Man seriously injured after falling into Yellowstone Park hot spring

The Morning Glory hot spring in the Upper Geyser Basin of Yellowstone National Park in Wyoming on May 14, 2016.
The Morning Glory hot spring in the Upper Geyser Basin of Yellowstone National Park in Wyoming on May 14, 2016.PHOTO: AFP

WYOMING - A man suffered serious burns after falling into a hot spring at Yellowstone National Park in the United States.

Gervais Dylan Gatete, 21, of Raleigh, North Carolina, is the first person reported to fall into a hot spring at the National Park in Wyoming this year.

He was with seven other people when the incident happened. Just before midnight on Tuesday (June 13) the group flagged down park rangers who helped transport Mr Gatete to hospital, BBC reported.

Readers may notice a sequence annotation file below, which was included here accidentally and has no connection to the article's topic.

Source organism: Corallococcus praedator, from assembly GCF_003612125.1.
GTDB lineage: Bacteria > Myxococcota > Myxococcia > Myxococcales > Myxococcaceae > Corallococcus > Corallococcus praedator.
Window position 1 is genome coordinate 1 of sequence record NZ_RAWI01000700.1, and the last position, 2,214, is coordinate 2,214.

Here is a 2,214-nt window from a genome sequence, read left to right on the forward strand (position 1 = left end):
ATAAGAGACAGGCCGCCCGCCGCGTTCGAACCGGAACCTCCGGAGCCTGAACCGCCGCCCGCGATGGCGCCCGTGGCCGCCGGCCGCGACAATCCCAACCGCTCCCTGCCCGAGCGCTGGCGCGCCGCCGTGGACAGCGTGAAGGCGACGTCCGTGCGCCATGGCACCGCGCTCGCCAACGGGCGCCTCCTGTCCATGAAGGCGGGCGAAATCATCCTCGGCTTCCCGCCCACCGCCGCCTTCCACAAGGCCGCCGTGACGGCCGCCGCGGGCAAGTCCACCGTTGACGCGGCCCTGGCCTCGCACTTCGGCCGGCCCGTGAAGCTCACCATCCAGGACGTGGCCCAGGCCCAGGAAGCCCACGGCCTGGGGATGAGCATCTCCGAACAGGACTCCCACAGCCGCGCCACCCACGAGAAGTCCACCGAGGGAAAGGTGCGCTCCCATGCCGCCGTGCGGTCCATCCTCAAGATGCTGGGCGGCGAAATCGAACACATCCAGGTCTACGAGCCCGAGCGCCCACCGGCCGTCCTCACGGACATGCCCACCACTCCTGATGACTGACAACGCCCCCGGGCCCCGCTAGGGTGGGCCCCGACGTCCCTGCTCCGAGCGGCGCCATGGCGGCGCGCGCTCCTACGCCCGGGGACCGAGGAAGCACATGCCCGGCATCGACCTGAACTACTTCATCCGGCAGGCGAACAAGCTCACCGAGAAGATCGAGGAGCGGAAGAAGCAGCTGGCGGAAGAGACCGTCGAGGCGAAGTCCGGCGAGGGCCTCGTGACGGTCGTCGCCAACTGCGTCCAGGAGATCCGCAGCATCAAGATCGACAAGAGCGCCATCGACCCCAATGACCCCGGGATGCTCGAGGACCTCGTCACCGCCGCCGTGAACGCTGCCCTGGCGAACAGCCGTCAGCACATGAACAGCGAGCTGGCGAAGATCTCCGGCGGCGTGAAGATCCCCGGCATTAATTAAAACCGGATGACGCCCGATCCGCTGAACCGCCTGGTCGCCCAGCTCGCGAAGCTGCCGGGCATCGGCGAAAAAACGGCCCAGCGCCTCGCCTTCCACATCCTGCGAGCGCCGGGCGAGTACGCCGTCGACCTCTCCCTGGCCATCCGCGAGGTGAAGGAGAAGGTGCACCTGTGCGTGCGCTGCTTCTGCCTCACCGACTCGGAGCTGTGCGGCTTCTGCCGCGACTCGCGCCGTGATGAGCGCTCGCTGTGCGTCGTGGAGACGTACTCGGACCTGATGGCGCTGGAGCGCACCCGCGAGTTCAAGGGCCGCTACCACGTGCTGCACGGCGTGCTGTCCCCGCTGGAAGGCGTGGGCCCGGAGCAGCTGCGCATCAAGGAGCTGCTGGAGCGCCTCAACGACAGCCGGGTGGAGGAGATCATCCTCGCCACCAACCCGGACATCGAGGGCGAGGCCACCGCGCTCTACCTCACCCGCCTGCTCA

He is in a stable condition at a hospital in Salt Lake City.

Yellowstone Superintendent Dan Wenk said in a statement that the park's thermal features are dangerous.

The ground nearby is fragile and thin, with boiling hot water just beneath the surface.

Visitors are warned to stay on the trails and boardwalks in geyser basins.

Last year, a 23-year-old man died after attempting to soak into a hot spring.

 

Mr Colin Nathaniel Scott was checking the temperature of the spring when he slipped and fell in. His sister filmed the accident on her mobile phone.

Rescuers could not recover his body due to a lightning storm, and it dissolved almost entirely by the following day. His slippers were one of the few pieces of evidence recovered.

More than 20 people, including seven children, have died in the park's thermal pools since 1870, where temperatures can reach 121 deg C.

Yellowstone, which spans across some 3,500 square miles across Wyoming, Idaho and Montana, contains more than 10,000 hot springs, mud pots and geysers.

The area of the park where the hot springs and geysers are located is on the edge of the famous Yellowstone caldera, BBC said.